I saw something that disturbed me today. My go-to outlet is always writing, but because I knew this would be a sensitive subject, I let my thoughts simmer for a while. So, as collectively and concisely as I can manage, here are some thoughts I have wanted to share for a very long time.
Today I passed a vehicle flying a full-sized confederate flag. That’s customary sight in the south, and one I have have learned to disregard without too much indignation, but there was another flag flying on the opposite side of the bumper: a Christian flag. I nearly had a wreck trying to take a photo. Perhaps the blurred photo is good for identity protection. It is perhaps an even more accurate representation of my reaction- my glazed vision and tear-filled eyes.
Rewind about 1 year. You can find me scrolling through my newsfeed reading a variety of heated articles and opinions on the legalization of gay marriage. I had only been out for a few months when it happened, and my confidence still wavered. Equality symbol overlays were beginning to appear on profile photos, and I smiled to see the number of stoic allies I had in my friend group. Then, just as quickly, similar overlays mimicking (more like mocking) the equality symbol began appearing on those who were vehemently protesting the LGBT breakthrough. The symbol was the Cross.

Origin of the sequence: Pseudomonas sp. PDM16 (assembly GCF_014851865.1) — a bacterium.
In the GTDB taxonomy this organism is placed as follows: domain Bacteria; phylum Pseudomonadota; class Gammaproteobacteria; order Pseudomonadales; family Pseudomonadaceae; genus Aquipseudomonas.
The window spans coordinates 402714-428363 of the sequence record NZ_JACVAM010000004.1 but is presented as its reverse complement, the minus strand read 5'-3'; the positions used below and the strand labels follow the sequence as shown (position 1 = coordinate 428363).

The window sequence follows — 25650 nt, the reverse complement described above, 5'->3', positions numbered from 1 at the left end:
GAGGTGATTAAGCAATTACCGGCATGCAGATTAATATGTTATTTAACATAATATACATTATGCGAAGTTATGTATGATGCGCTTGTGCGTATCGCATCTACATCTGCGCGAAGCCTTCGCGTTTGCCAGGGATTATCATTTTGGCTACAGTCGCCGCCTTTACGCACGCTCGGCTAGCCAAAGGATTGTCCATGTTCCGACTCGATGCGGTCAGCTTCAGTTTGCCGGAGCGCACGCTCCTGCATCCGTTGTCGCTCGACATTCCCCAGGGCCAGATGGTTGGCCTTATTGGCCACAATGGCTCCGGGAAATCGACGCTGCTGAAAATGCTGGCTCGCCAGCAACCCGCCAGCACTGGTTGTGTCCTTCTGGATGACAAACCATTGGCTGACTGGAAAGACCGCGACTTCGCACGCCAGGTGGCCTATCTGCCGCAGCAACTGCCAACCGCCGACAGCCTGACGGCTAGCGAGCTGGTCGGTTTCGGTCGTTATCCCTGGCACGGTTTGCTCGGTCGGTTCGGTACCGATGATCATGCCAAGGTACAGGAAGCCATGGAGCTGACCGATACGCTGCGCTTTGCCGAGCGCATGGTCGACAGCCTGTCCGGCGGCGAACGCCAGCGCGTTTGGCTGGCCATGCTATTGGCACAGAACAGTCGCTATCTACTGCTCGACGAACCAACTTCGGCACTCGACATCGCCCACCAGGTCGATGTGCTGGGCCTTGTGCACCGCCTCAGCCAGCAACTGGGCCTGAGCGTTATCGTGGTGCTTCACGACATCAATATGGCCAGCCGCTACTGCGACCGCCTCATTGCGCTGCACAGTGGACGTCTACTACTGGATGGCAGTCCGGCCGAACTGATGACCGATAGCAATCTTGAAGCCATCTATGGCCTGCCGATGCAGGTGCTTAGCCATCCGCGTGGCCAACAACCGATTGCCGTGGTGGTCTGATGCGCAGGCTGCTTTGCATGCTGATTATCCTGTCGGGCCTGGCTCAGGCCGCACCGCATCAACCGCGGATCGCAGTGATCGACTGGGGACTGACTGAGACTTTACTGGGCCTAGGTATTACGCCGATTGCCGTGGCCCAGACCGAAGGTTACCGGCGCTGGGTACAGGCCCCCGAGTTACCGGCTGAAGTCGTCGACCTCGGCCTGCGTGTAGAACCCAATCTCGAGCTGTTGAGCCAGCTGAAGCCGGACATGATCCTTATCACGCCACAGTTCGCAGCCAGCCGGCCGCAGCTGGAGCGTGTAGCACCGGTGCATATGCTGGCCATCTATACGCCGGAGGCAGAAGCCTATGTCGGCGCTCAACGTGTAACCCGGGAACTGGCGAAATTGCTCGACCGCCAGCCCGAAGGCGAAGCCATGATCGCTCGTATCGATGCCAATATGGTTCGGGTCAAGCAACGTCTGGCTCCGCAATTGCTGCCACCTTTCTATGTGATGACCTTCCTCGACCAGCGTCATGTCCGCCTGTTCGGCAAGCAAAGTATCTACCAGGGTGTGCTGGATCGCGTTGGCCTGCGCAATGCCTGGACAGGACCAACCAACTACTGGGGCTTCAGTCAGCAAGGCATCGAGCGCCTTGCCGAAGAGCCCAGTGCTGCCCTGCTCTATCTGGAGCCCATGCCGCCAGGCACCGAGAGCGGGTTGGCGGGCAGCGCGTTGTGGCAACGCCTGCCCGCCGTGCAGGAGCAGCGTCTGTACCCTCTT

The gut-wrenching emotion I felt then was the same as what I felt today. Why? Because I am a Christian looking through the frosted panes of division.
Saying that the confederate flag represents an ode to heritage, a defense of state rights, or unfair cotton prices still points dismal finger back to the root of it all: slavery. Dixiecrats, the Klan, and George Wallace all flew the same flag. Would a loving God like to see a symbol of Christianity flown alongside a symbol of hate?
I run a larger risk here.
Heralding Christianity as the opposition to LGBT community is another travesty. Just like the evolution of Christianity has put an end to other social injustices, so must fundamentalist interpretations also be left behind. This is not the time or the platform to dissect Biblical contexts. Rather, it is a time to call such aversion to progressive Christianity exactly what it is: fear.
The body’s natural reaction to fear is to run or fight. Only until we put down our Christian weaponry can we stop, listen, and see that our opposition is holding fast the the same symbol. Let’s talk about our differences. Let’s ask questions and dare to see another point of view.
It’s about time we stop using Christian symbols to shield our prejudice and attack the things we don’t understand.
“To those who cling to power through corruption and deceit and the silencing of dissent, know that you are on the wrong side of history, but that we will extend a hand if you are willing to unclench your fist.” -President Obama